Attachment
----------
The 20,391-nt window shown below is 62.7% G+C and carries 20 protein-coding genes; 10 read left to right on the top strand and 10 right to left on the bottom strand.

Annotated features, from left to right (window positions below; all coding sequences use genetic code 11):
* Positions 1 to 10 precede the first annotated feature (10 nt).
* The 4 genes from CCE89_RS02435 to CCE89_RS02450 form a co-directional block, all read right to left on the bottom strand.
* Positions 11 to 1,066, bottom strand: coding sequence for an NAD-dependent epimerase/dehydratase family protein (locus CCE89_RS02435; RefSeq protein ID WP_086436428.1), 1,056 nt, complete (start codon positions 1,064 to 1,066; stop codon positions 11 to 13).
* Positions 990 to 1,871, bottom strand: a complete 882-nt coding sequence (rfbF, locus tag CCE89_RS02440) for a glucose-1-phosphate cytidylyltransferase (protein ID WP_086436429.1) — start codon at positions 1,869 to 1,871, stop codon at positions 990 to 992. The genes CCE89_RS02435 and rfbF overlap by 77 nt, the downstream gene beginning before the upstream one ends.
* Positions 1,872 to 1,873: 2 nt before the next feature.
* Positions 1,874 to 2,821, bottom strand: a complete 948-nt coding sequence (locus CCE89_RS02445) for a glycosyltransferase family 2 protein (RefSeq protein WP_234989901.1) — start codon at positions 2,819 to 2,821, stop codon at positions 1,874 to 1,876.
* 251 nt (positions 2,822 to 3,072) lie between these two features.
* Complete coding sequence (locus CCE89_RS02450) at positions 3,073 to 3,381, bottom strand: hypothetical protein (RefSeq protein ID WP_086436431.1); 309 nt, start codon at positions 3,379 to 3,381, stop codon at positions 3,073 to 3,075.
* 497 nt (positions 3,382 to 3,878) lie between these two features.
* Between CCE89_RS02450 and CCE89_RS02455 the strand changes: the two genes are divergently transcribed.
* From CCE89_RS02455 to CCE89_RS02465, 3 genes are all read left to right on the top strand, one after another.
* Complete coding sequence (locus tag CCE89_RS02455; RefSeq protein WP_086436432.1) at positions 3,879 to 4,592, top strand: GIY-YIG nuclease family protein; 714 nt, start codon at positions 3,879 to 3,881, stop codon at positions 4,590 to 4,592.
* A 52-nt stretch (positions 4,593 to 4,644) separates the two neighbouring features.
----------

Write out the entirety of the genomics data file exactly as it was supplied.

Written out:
The 20,391-nt window shown below is 62.7% G+C and carries 20 protein-coding genes; 10 read left to right on the top strand and 10 right to left on the bottom strand.

Annotated features, from left to right (window positions below; all coding sequences use genetic code 11):
* Positions 1 to 10 precede the first annotated feature (10 nt).
* The 4 genes from CCE89_RS02435 to CCE89_RS02450 form a co-directional block, all read right to left on the bottom strand.
* Positions 11 to 1,066, bottom strand: coding sequence for an NAD-dependent epimerase/dehydratase family protein (locus CCE89_RS02435; RefSeq protein ID WP_086436428.1), 1,056 nt, complete (start codon positions 1,064 to 1,066; stop codon positions 11 to 13).
* Positions 990 to 1,871, bottom strand: a complete 882-nt coding sequence (rfbF, locus tag CCE89_RS02440) for a glucose-1-phosphate cytidylyltransferase (protein ID WP_086436429.1) — start codon at positions 1,869 to 1,871, stop codon at positions 990 to 992. The genes CCE89_RS02435 and rfbF overlap by 77 nt, the downstream gene beginning before the upstream one ends.
* Positions 1,872 to 1,873: 2 nt before the next feature.
* Positions 1,874 to 2,821, bottom strand: a complete 948-nt coding sequence (locus CCE89_RS02445) for a glycosyltransferase family 2 protein (RefSeq protein WP_234989901.1) — start codon at positions 2,819 to 2,821, stop codon at positions 1,874 to 1,876.
* 251 nt (positions 2,822 to 3,072) lie between these two features.
* Complete coding sequence (locus CCE89_RS02450) at positions 3,073 to 3,381, bottom strand: hypothetical protein (RefSeq protein ID WP_086436431.1); 309 nt, start codon at positions 3,379 to 3,381, stop codon at positions 3,073 to 3,075.
* 497 nt (positions 3,382 to 3,878) lie between these two features.
* Between CCE89_RS02450 and CCE89_RS02455 the strand changes: the two genes are divergently transcribed.
* From CCE89_RS02455 to CCE89_RS02465, 3 genes are all read left to right on the top strand, one after another.
* Complete coding sequence (locus tag CCE89_RS02455; RefSeq protein WP_086436432.1) at positions 3,879 to 4,592, top strand: GIY-YIG nuclease family protein; 714 nt, start codon at positions 3,879 to 3,881, stop codon at positions 4,590 to 4,592.
* A 52-nt stretch (positions 4,593 to 4,644) separates the two neighbouring features.